Here's a 3-Step Approach to Navigating Volatility As Macro Risks Flare Up

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What in the world should an investor do, considering the fact that tariffs and controversial central bank policy remain risks to an already sowing global economy?

The S&P 500, after having briefly dipped to a 12% year-to-date gain on account of Trump's added 10% to 25% tariff threat on Chinese goods, is back up to a roughly 17% gain for 2019.

Meanwhile, the ten year treasury is yielding 1.7%. Bond yields fall when their prices rise. The bond market has priced in more than the 25 basis point rate cut made in July. Now, investors are rushing into treasuries, as the tariffs threaten to further destabilize global economic growth.

Here are a few words of advice from Interactive Brokers' chief strategist and head trader, Steve Sosnick. 

Go to Cash For the Near-Term

"Presumably, if you've been in the market, you've had great returns, whether it's stocks or bonds," Sosnick said. "Volatility is increasing, which sort of begs the question, unless you have a real conviction, perhaps you may want the option of being in cash that you want to deploy later." 

Sosnick added, "Warren Buffet has said that basically owning cash in a portfolio is as good as having call options," Sosnick said. "If the price of your call options are going up, wouldn't you want to own the option to be able to buy things when you see prices more favorable or, or situations a bit more clarified?"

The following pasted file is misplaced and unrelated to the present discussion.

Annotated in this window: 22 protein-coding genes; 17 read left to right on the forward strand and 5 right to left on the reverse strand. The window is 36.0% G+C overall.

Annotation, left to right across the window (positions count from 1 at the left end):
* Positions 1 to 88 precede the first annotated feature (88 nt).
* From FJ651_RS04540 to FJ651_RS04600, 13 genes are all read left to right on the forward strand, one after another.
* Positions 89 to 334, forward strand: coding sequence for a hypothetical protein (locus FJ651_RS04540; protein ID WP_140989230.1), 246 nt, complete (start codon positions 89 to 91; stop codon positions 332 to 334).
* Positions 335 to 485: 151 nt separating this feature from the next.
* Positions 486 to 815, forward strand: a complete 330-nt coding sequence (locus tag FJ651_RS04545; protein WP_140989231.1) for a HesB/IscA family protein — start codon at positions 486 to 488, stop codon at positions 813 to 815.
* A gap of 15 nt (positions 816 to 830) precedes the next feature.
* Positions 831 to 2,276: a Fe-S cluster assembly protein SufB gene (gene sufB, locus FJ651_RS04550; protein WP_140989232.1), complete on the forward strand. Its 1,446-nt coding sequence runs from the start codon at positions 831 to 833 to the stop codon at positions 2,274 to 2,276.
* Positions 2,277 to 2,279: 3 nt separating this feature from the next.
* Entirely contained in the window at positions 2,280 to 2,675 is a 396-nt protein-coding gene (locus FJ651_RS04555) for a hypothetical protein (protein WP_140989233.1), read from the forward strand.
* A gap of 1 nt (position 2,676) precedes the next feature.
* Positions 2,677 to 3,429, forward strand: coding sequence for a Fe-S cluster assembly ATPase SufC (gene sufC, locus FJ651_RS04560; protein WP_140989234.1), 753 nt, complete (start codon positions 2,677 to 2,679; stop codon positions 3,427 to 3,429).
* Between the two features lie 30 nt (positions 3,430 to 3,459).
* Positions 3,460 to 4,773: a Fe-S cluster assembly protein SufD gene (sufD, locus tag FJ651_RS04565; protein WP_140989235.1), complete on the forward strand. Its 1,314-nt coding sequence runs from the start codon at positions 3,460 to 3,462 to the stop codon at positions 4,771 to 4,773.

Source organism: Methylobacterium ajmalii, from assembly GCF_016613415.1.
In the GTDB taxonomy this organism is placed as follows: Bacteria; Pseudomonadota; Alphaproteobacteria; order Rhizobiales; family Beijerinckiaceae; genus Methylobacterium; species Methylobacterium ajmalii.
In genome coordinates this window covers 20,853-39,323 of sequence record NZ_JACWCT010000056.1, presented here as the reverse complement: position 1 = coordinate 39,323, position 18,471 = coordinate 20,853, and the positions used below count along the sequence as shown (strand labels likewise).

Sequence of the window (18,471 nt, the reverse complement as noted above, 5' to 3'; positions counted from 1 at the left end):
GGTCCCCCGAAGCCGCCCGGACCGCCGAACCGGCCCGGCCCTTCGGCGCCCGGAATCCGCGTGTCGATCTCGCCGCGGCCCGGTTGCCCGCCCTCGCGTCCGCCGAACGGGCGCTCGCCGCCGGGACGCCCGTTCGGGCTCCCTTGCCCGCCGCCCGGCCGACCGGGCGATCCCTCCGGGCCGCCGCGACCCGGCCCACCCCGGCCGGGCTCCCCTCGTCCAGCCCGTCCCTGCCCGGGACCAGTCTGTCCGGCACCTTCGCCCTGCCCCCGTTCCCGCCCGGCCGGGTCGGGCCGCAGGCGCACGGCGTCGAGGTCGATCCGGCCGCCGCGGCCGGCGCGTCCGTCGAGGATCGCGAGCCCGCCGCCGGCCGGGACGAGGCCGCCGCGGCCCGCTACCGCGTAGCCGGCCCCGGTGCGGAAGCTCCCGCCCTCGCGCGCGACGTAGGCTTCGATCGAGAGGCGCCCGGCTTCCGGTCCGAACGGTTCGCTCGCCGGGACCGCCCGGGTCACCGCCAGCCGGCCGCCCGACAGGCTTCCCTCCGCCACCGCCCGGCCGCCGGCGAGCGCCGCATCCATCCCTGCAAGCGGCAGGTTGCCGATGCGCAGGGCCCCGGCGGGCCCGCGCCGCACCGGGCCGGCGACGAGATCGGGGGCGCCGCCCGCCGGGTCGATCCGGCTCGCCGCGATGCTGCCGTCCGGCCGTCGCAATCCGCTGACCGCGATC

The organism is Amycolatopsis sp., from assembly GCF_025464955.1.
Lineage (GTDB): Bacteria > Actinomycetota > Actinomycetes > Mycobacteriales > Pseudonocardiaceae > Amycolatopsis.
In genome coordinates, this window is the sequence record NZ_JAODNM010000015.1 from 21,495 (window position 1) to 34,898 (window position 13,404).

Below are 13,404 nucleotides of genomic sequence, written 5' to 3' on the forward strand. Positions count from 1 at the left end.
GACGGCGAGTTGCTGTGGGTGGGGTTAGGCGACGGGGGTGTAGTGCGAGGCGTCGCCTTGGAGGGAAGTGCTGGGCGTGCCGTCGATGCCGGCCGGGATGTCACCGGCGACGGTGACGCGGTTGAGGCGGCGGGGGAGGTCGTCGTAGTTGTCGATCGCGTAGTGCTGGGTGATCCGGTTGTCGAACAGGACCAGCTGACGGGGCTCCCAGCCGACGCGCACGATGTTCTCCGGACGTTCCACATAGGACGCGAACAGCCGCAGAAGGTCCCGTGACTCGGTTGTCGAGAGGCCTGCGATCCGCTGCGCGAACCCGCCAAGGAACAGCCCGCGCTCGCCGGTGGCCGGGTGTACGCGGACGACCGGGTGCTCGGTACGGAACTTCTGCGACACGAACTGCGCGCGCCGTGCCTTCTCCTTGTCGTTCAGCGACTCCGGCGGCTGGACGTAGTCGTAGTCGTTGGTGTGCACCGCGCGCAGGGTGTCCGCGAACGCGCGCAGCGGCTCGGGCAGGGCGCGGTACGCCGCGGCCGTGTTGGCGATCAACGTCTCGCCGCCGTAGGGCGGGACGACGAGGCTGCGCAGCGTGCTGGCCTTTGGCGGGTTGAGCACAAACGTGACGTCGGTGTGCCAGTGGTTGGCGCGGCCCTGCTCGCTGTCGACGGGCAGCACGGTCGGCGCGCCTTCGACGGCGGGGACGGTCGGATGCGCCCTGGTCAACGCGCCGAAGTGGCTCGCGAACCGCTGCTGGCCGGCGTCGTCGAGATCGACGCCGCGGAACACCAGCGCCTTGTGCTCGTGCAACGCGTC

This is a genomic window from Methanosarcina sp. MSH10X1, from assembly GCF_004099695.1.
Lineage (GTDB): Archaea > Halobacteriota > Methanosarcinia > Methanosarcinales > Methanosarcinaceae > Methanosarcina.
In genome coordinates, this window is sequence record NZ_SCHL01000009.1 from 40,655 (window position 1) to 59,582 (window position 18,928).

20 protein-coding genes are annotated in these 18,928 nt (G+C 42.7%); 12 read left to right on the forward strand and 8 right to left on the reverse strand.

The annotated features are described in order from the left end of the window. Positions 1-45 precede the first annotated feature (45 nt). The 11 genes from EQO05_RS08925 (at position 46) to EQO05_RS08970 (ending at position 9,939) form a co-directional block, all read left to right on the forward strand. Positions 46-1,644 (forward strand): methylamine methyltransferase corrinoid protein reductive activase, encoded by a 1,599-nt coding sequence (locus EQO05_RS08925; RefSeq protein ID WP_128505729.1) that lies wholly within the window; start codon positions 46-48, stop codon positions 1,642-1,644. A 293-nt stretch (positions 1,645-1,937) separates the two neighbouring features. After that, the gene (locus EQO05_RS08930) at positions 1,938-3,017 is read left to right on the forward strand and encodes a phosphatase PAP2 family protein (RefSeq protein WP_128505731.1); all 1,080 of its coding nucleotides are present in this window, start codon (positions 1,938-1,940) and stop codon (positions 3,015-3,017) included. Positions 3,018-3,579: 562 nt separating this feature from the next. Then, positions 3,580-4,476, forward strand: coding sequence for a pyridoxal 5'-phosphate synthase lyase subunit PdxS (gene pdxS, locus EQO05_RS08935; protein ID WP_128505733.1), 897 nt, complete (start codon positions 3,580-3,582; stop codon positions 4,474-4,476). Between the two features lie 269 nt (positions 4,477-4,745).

Stay Exposed to Stronger Economies

"If you've got the world's strongest economy and you can argue that by certain measures we do {U.S. does}, whether it's us, whether it's China, if you can believe those numbers, arguably we have a solid economy growing at a good rate, as opposed to most other currencies and countries. Why would you, why would you not want to own the currency that is of the country that's doing well," Sosnick said. "And so yes, we have higher interest rates, but there's a reason for that and there's an interest rate advantage." 

Know the Broader Market Dynamic

"Fear of missing out" has driven U.S. stocks back up to levels close to those of late July, Sosnick said. 

"FOMO. And I think what happens is, that's why you see such sharp moves. When the market sells off, it's, it's clear that somebody had to sell or over the past couple of days and that happens. There's any number of things that happen. But as you saw the market sort of peter out to normal, they did sort of feel sold out at some point on Wednesday, which is when we started to see futures bounce off the lows and the equity markets move higher."

For Sosnick's entire approach, watch the video above. 

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